that we're part of this special place. They wouldn't let just anybody in. Rick always ordered
cranberry juice. I don't think he ever drank alcohol, at least not in front of us. He was always
in good spirits. I remember my executive chef rock & roll buddy at the club, Markus Kohn, at
times having to put together a set of specially-prepared meals at Rick's request, and then
drive over to the airport to deliver them to his private jet just before take-off to Kentucky.
Adrienne Barbeau: She came into the Gardenia one night with husband, Billy Van Zandt,
to see a sold-out show, but there wasn't any room on the floor tables, so they sat at the bar,
where I also serve full dinners. At that time she was in one of my all-time favorite cable shows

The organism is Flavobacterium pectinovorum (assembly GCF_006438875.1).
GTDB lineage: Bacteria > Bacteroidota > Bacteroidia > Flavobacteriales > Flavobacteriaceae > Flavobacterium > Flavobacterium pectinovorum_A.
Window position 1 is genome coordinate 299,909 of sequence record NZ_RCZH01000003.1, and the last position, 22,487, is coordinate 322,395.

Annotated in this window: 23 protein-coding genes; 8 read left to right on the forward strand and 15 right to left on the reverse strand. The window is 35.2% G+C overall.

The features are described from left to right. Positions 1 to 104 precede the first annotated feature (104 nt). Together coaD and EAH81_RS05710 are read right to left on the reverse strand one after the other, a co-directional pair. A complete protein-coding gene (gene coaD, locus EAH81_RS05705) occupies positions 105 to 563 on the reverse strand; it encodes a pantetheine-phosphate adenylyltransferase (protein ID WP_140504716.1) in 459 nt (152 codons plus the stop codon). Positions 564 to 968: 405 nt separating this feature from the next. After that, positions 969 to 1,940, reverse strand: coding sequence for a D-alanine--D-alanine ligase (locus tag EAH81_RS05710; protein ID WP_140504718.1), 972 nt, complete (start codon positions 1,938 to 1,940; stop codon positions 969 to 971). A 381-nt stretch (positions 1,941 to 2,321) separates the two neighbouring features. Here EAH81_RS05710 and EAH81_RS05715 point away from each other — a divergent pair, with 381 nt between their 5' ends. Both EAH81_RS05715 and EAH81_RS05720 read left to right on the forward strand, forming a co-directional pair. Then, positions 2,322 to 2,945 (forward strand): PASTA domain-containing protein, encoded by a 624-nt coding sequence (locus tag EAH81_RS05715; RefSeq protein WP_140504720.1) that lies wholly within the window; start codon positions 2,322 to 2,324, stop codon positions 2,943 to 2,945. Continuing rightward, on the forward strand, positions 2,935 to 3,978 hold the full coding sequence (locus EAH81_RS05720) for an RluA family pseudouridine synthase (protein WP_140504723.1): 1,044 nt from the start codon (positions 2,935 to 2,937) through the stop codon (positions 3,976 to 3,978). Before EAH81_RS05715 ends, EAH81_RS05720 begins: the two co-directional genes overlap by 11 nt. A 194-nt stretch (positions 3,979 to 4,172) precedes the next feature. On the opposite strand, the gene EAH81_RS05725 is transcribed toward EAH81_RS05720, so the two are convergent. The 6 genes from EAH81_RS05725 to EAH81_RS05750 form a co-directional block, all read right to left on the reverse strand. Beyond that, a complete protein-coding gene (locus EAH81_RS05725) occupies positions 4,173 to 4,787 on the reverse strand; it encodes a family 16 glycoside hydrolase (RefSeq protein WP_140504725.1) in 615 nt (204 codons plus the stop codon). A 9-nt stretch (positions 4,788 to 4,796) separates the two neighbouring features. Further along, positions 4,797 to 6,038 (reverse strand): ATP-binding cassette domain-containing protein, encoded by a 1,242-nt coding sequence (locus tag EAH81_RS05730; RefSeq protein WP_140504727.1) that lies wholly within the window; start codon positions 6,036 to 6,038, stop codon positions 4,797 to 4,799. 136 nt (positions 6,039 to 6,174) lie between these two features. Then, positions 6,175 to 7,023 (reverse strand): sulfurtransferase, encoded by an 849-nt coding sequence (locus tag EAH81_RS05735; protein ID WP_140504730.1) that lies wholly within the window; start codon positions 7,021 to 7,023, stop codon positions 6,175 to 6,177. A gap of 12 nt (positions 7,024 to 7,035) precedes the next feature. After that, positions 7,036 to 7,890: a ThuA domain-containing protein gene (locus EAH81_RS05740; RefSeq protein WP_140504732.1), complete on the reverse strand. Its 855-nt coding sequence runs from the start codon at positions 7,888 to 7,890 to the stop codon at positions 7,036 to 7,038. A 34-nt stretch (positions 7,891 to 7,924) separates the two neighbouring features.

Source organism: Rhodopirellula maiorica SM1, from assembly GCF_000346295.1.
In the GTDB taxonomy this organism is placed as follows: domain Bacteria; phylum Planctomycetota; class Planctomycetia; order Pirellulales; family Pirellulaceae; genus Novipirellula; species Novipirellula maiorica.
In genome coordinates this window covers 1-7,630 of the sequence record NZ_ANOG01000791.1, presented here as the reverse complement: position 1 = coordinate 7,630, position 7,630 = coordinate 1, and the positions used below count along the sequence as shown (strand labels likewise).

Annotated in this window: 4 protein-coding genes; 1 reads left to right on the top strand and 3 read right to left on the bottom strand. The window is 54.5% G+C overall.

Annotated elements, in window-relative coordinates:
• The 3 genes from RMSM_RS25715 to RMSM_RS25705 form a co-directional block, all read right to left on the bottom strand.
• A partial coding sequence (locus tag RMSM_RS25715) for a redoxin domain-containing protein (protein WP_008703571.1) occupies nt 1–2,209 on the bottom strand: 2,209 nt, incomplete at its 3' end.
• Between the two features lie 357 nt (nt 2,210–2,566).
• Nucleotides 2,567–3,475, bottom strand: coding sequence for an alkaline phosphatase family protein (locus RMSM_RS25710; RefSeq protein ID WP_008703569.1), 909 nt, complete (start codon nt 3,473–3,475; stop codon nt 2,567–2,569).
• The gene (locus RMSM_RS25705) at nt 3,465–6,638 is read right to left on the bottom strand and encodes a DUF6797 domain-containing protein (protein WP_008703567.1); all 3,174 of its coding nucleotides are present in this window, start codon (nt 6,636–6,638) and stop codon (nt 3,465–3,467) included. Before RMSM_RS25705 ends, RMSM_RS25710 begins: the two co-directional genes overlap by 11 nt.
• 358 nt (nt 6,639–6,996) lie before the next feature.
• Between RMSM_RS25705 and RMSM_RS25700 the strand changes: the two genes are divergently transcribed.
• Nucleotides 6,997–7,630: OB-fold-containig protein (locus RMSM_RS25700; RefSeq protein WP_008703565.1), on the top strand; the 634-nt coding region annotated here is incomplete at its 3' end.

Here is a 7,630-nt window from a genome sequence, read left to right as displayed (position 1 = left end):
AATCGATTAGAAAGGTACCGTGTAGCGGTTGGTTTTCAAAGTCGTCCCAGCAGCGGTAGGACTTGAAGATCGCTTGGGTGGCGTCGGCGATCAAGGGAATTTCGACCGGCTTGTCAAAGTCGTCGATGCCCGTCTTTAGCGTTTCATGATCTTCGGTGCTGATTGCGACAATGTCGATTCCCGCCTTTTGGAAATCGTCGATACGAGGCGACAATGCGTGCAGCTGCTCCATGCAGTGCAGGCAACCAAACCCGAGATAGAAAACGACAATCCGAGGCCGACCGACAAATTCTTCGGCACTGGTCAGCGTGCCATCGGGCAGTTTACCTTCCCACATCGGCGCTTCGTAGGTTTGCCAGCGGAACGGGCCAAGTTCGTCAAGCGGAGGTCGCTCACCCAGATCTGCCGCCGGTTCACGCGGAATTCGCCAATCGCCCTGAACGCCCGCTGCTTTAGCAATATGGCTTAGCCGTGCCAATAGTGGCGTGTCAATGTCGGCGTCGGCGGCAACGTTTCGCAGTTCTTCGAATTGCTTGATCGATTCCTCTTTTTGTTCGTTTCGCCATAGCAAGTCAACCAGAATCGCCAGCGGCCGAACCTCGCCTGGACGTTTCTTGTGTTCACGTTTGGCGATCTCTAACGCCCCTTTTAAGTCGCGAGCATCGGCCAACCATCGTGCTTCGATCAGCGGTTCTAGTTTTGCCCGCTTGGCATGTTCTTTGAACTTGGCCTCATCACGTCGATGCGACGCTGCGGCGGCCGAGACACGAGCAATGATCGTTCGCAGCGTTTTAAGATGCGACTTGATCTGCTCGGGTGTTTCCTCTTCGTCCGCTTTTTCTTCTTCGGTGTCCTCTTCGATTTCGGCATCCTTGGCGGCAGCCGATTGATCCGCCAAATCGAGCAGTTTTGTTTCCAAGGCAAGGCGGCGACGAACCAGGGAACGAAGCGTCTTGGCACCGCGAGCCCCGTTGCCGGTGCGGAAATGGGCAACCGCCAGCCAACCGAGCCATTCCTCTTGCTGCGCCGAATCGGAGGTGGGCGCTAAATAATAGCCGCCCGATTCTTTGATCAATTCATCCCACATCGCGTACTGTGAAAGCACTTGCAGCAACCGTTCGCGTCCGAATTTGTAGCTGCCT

on HBO called "Carnivale", that shamefully only lasted two seasons. It was such a packed
house that night. But when you sit at the bar, you can get more attention, plus you're sitting
higher, so in some thoughts, it can actually be better as far as service. And I made it a point
to take extra care.
Joffrey Lupul: For the last couple few years I've been asked to work Joffrey's special
holiday parties right on the sand in Newport Beach of his awesome pad. These gigs are
basically 10-hour hauls, but he makes it worth the drive down. He's such a cool guy. We
get to see him in the off-season when he's healing injuries and bruises from being the left
wing for the Toronto Maple Leafs NHL team. For me, these parties are like hanging in
natural babe city for what feels like an entire day and night. By the time I'm through, it's
close to exhaustion, but I'm so wired from the amperage I've had to exert over those long
busy hours, that I just have enough left in the tank for the drive home.
Marv Fleming: This goes back to my days working the bars at the famous Denim &
Diamonds in Santa Monica. Back then it was like the Studio 54 of country music. This